Updates to the NCCN guidelines for the management of advanced NSCLC stress the importance of multiplexed biomarker testing at diagnosis to aid in the selection of appropriate first-line and subsequent lines of therapy.
Gregory J. Riely, MD, PhD
Updates to the National Comprehensive Cancer Network (NCCN) guidelines for the management of advanced nonsmall cell lung cancer (NSCLC) stress the importance of multiplexed biomarker testing at diagnosis to aid in the selection of appropriate first-line and subsequent lines of therapy, said presenters at the 2017 NCCN Annual Conference.
PD-L1 TESTING AND MOLECULAR ANALYSIS
The latest version of the guidelines recommends that PD-L1, in addition to molecular analysis, be employed as a biomarker to direct initial therapy, with ≥50% expression established as the threshold for a positive result. The PD-L1 test “decides whether a patient has enough of the marker to warrant initial immunotherapy,” said presenter Gregory J. Riely, MD, PhD.
PD-L1 testing is currently “all over the map,” he added. Immunohistochemistry assays using 28-8, 22c3, or E1L3N as antibodies to detect PD-L1 expression were generally concordant in their findings, but the assay using the SP142 antibody was an outlier that detected significantly less PD-L1 expression in tumor cells than the other 3 platforms.2In addition, PD-L1 expression is likely stable, he said, so there is no clear benefit to a repeat biopsy for assessment of PD-L1 unless the prior sample has been exhausted.
Riely, vice chair, Clinical Trial Office, Department of Medicine, Memorial Sloan Kettering Cancer Center, suggested that institutions should customize their molecular analysis approach. Many use a combination of immunohistochemistry, fluorescence in situ hybridization, and DNA sequencing to detect abnormalities in key genes.
Based on the results of PD-L1 testing and molecular analysis, the NCCN developed an algorithm for initial therapy for patients with stage IV NSCLC. Patients withEGFR,ALK, orROS1mutations or rearrangements at diagnosis, which collectively constitute about 25% of NSCLC, should receive targeted therapy as first-line treatment.
Pembrolizumab (Keytruda) is recommended (category 1) as a first-line choice for patients with NSCLC whose tumors are positive for PD-L1, and negative or unknown for mutations or rearrangements inEGFR,ALK,andROS1, which is the case in about 30% of cases. This recommendation is based on the results of the KEYNOTE-024 trial, which proved pembrolizumab superior to a platinum doublet combination on the endpoint of median progression-free survival (PFS; 10.3 vs 6.0 months; P <.001) as first-line therapy in patients with NSCLC with PD-L1 expression ≥50%.3
The next update to the guidelines will likely include immunotherapy-based combinations, especially given that only about 45% of patients with NSCLC with high PD-L1 expression exhibit a response to first-line pembrolizumab, says Matthew A. Gubens, MD. First up would be pembrolizumab in combination with pemetrexed and carboplatin chemotherapy, which was recently approved for patients with metastatic or advanced nonsquamous NSCLC, regardless of their PD-L1 expression. The results were “quite tantalizing,” according to Gubens, assistant clinical professor of medicine, University of California, San Francisco. The combination showed a response rate of 55% and a PFS of 13.0 months compared with 29% and 8.9 months with carboplatin/pemetrexed.4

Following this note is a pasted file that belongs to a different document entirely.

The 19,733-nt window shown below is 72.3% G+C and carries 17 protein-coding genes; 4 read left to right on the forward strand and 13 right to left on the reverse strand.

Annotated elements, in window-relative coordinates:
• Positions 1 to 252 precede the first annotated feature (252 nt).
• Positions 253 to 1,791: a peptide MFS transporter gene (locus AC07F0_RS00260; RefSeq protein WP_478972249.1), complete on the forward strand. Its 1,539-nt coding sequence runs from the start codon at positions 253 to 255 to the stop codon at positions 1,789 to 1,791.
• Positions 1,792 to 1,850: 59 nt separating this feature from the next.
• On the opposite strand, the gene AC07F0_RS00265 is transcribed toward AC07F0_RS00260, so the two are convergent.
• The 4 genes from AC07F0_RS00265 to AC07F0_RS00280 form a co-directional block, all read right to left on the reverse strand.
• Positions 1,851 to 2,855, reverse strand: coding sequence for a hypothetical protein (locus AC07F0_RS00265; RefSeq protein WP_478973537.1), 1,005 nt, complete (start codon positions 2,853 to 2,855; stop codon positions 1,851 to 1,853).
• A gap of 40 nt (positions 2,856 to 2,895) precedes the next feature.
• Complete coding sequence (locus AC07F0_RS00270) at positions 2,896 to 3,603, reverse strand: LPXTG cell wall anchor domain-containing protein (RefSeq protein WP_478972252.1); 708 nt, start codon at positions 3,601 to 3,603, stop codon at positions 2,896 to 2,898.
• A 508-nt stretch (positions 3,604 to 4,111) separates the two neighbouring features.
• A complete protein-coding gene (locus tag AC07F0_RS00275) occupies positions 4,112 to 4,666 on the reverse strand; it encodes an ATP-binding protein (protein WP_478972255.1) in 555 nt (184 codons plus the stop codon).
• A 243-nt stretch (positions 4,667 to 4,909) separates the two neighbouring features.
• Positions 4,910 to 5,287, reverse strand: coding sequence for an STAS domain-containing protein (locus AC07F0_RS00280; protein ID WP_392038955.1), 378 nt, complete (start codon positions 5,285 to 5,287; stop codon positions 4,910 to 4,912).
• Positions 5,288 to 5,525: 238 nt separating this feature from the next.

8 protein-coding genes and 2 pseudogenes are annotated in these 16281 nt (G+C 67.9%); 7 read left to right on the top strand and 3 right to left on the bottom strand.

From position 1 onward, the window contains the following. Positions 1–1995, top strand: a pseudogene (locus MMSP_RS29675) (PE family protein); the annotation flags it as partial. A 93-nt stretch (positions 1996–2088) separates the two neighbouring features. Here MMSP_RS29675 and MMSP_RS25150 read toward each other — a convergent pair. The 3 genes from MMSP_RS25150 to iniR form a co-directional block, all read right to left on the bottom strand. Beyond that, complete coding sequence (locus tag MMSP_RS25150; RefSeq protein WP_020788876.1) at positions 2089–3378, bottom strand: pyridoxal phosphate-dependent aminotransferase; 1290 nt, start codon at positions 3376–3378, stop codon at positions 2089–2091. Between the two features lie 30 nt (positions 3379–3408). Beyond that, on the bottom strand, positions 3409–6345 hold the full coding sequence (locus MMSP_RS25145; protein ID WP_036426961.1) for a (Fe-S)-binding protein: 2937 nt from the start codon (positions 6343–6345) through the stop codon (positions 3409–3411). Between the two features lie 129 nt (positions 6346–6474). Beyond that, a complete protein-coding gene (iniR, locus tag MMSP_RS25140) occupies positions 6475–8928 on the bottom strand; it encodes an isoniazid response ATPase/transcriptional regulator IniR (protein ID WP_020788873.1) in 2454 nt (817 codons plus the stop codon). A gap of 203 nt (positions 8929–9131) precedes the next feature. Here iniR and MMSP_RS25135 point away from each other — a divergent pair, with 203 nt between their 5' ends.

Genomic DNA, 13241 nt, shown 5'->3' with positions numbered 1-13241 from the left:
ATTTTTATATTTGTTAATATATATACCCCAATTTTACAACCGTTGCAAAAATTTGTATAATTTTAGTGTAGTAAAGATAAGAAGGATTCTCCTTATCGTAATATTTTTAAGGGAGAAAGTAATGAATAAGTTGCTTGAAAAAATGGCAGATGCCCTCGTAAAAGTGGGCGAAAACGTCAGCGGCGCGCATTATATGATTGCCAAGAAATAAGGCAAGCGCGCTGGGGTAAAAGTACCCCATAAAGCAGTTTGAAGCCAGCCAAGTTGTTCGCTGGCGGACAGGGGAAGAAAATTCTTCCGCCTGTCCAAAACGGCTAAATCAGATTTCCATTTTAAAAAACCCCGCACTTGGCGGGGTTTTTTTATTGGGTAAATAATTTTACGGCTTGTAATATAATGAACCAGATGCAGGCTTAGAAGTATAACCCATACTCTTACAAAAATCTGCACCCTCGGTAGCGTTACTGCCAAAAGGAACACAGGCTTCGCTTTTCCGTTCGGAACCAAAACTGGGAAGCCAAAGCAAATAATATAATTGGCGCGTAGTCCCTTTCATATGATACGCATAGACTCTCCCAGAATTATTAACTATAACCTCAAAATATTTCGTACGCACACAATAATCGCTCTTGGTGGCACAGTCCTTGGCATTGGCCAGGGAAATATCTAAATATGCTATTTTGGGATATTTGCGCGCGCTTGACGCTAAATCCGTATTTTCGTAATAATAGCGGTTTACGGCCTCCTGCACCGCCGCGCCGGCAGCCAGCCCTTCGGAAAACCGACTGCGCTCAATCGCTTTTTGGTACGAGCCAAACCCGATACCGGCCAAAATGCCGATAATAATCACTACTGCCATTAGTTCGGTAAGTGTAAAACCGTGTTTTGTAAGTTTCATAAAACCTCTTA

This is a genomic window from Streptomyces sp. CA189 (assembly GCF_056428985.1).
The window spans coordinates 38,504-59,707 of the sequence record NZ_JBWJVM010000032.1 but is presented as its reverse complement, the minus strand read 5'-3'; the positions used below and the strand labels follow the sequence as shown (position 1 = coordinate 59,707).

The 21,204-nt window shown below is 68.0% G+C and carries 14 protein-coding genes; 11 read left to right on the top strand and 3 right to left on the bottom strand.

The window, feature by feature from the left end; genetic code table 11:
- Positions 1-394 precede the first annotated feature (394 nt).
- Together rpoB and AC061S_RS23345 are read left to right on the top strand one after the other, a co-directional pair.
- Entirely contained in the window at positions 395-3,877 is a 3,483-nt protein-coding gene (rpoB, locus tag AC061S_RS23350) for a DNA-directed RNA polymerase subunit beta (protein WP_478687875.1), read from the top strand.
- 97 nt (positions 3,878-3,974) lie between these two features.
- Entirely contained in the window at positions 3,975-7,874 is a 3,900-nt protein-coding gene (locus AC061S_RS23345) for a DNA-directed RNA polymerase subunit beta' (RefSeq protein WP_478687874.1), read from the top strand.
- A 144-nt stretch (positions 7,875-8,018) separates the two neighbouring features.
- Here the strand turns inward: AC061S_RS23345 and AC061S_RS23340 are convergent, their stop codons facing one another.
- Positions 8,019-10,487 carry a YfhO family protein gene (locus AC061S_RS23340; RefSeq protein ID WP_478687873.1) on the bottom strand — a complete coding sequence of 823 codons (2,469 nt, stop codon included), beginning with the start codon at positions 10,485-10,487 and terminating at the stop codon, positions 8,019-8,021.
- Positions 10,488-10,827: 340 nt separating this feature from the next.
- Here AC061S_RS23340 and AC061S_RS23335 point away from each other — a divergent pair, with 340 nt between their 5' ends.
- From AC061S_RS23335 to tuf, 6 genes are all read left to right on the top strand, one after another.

Immunotherapy, however, is not the standard of care for patients with mutations or rearrangements inEGFR,ALK, orROS1, he noted. Clinical trial results support the superiority of EGFR tyrosine kinase inhibitors (TKIs) over platinum doublets in patients withEGFR-mutant NSCLC. Patients withALKorROS1rearrangements are recommended for treatment with an ALK inhibitor, such as crizotinib (Xalkori).
Those withoutEGFR,ALK, orROS1mutations or rearrangements who have PD-L1 expression <50% should receive platinum-based chemotherapy according to their histologic subtype, according to the current guidelines. For patients with nonsquamous NSCLC, bevacizumab plus pemetrexed is the preferred initial strategy; for patients with squamous cell disease, pemetrexed without bevacizumab is preferred.
TEST WHEN RESISTANCE DEVELOPS
Development of clinical resistance to an EGFR TKI is universal. At progression, a biopsy is necessary to understand the mechanism of resistance. The most common resistance mutation isT790M, which is present in about 60% of patients with anEGFRmutation, said Wallace L. Akerley, MD, senior director of community oncology research and professor of medicine, Huntsman Cancer Institute, University of Utah.
The third-generation EGFR TKI osimertinib (Tagrisso) was associated with a response in 71% of patients as a second-line therapy in patients with T790M resistance. “A striking factor is that the intracranial response is 64%,” he said, with a median PFS of 8.5 months for those with metastases to the central nervous system treated with osimertinib compared with 4.2 months for patients receiving platinum-pemetrexed (HR, 0.32; 95% CI, 0.21-0.49).5
In patients with PD-L1positive tumors who experience progression after initial treatment with pembrolizumab, the NCCN guidelines recommend an immune checkpoint inhibitor as subsequent therapy (preferred) with nivolumab (Opdivo), atezolizumab (Tecentriq), or pembrolizumab if PD-L1 expression is ≥1% as determined by the 22C3 pharmDx test that was approved by the FDA, said Gubens. Other systemic therapy is also an option with a checkpoint inhibitor as the next line following progression, with nivolumab, pembrolizumab, and atezolizumab all demonstrating similar PFS benefits compared with standard chemotherapy, he added.